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September 1, 2018
Vol. 76
No. 1

Turn & Talk / Q&A with Katherine Reynolds Lewis

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Classroom Management
Katherine Reynolds Lewis, an award-winning journalist and certified parent educator, is the author of The Good News About Bad Behavior: Why Kids Are Less Disciplined Than Ever—and What to Do About It (Public Affairs, 2018).
You say in your book that we are facing a "crisis in self-regulation" among kids today. What do you mean by that? What factors have led to this crisis?
In my five years of reporting and research for this book, I kept hearing from teachers and parents that kids today seem different. They have difficulty resolving conflicts. They can't sit in their seats. They struggle with anxiety and perfectionism. The scientific literature supports these perceptions: A National Institutes of Health study found that one in two children has a mood or behavioral disorder or substance addiction by age 18. In the past decade, the suicide rate has doubled for children 10 to 14 years old and risen 41 percent for teens 15 to 19 years old. Our kids are in crisis. They need better support to manage their emotions, thoughts, and behavior.
It's hard to prove definitively what caused this—it could be some environmental factor we don't yet understand. But in research studies, three large-scale changes in our society are associated with higher rates of anxiety, depression, and attention problems. Those are the disappearance of unstructured, outdoor childhood play, the growth of media and technology, and the fact that kids are "unemployed"—in that they often don't have meaningful ways to contribute to the family or community, especially ways that aren't achievement- or competition-oriented.
What are some common mistakes adults make in responding to misbehavior or defiance by children? Why won't the "old methods" work with today's kids?
The most common mistake adults make is to feel their authority is being challenged and they have to crack down to make the child behave or respect them. Instead, if adults can see the child having difficulty meeting the needs of the situation, they can turn to problem solving and ask, "What skills does the child need to strengthen in this moment?" Or perhaps, "What routine or aspect of the environment needs to change for the child to succeed." When adults stop taking misbehavior personally, they can more clearly find a path to stopping it. Reward-and- punishment methods don't work because many children don't have the social-emotional skills to do what's needed. They don't need stronger incentives to behave, they need ways to learn and develop.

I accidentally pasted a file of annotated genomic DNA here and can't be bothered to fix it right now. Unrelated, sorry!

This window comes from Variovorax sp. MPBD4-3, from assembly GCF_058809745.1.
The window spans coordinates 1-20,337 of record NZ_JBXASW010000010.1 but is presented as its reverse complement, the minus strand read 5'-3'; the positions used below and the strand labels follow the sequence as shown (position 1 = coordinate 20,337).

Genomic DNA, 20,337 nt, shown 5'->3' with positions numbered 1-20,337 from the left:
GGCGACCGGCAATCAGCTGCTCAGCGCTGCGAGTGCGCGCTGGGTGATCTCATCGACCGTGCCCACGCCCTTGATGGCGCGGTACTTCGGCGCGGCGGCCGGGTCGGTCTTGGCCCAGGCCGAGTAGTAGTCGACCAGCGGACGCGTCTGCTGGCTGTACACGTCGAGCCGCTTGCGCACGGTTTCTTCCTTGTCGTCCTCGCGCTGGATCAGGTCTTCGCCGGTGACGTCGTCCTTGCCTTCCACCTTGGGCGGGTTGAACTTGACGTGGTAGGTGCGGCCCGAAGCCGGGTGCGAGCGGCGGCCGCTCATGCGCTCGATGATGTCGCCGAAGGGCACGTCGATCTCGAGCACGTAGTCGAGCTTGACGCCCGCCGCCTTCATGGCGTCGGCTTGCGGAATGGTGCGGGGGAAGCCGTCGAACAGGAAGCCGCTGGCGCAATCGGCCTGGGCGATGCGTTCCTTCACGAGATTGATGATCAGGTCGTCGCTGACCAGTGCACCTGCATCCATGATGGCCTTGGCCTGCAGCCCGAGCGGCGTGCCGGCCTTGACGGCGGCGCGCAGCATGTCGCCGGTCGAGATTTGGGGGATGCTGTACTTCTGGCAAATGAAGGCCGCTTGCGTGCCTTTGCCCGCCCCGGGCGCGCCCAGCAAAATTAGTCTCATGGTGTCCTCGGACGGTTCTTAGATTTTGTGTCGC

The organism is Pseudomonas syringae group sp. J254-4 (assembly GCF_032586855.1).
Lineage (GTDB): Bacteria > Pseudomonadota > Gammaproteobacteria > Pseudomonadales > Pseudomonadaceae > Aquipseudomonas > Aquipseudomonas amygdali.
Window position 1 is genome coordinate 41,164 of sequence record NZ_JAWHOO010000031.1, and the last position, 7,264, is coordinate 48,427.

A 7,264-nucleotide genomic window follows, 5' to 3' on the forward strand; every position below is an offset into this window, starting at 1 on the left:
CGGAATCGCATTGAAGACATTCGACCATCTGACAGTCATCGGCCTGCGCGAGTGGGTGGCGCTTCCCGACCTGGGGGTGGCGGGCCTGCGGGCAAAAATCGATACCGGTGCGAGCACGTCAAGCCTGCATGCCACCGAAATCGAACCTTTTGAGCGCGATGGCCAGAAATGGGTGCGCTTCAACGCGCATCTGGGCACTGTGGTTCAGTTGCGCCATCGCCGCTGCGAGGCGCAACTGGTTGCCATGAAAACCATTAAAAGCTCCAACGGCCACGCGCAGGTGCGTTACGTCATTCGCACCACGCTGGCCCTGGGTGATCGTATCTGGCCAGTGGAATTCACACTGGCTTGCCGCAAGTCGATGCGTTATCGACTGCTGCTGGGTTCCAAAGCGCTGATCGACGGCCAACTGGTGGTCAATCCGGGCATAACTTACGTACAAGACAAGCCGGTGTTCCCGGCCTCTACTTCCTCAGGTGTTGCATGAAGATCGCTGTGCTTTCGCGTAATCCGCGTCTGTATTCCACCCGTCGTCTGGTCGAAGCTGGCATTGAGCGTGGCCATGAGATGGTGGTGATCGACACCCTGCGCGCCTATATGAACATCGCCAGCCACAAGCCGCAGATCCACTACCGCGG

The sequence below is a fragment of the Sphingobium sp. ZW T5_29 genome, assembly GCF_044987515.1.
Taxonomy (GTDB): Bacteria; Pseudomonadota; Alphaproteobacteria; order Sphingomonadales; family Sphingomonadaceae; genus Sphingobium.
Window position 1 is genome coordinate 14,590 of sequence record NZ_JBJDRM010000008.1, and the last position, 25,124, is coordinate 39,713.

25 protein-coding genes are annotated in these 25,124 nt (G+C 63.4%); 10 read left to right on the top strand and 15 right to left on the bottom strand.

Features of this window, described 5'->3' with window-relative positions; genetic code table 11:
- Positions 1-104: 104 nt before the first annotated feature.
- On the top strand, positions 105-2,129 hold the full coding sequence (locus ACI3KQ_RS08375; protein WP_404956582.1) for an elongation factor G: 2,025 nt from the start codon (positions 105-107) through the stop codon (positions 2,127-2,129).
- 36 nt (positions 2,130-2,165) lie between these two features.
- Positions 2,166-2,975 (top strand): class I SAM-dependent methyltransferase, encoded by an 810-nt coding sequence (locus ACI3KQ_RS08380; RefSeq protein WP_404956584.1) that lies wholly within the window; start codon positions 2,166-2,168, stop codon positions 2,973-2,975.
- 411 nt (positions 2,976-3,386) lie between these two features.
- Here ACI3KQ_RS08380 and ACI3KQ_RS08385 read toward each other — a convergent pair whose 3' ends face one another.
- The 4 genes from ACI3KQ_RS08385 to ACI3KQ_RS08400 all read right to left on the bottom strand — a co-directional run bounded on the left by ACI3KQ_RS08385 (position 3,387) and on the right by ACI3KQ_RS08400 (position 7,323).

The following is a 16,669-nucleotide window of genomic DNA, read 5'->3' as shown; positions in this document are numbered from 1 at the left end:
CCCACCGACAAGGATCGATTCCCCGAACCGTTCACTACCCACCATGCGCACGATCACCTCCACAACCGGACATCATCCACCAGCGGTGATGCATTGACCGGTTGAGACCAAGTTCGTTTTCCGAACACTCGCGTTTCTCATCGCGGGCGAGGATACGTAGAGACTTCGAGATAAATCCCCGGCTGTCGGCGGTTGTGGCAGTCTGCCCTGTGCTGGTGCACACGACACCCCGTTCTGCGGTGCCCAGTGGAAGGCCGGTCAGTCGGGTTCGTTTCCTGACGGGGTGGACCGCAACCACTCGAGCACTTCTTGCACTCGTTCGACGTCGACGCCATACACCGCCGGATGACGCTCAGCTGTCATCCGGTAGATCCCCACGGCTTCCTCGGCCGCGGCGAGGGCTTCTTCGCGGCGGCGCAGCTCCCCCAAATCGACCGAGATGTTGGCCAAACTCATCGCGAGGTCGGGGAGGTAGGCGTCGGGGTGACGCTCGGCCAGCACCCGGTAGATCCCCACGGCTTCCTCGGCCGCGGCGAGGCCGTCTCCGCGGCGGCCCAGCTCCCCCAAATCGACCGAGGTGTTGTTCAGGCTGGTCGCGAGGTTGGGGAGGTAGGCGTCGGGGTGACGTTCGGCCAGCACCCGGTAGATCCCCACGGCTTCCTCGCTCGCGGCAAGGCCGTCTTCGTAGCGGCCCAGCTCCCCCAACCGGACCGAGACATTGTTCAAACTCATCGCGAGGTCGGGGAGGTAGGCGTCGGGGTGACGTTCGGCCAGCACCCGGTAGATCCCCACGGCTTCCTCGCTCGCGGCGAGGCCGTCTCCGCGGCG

You advocate for an "apprenticeship model" for helping kids improve behavior. What does that consist of? Why is it effective?
The Apprenticeship Model consists of three steps: connection, communication, and capability building. That's connection between an adult and child as the foundation for discipline, communication about the behavior or problem at hand, and a systematic approach to building that child's skills, both social-emotional and life skills. The model emerged from my reporting on four different discipline models that are successful in improving children's self-regulation, with long track records.
Your book is directed to parents, but you also highlight the work of schools and educators. What does effective discipline look like in a classroom setting?
The most successful educators I talked to understood the impact of trauma on children and how important the adult-child relationship is. They took every opportunity to connect with children, to understand their lives and interests, before jumping in with a correction or reprimand. They set high expectations and clear boundaries, but responded with empathy and nurturing when children inevitably messed up. They saw their role as helping children progress in behavior, rather than expecting them to have everything be perfect or like clockwork.
In well-managed classrooms, children know their role and the limits, but teachers also meet children where they are. It's not necessarily rows of silent children with heads bent over their desks. Students might be popping out of their seat to get a sip of water or self-regulation resource, like a glitter ball or mini-elliptical. The best teachers understand that students who misbehave aren't bad kids, they're children who need support in learning to manage their behavior, emotions, and thoughts.
What advice would you have for an educator who is struggling with student behavior? What's the first step to take?
The first step is to look at the relationship and try to strengthen it. That could mean asking about the student's interests or concerns; it could be sharing something about yourself, if appropriate. Or just inviting the student to eat breakfast or lunch with you. Get the student's perspective on the issue and what might help. Most of all, don't take the student's behavior personally. You can have such a huge impact on their lives if you see this as a puzzle you will solve together.
Editor's note: This interview has been edited for space and clarity.

EL’s experienced team of writers and editors produces Educational Leadership magazine, an award-winning publication that reaches hundreds of thousands of K-12 educators and leaders each year. Our work directly supports the mission of ASCD: To empower educators to achieve excellence in learning, teaching, and leading so that every child is healthy, safe, engaged, supported, and challenged. 

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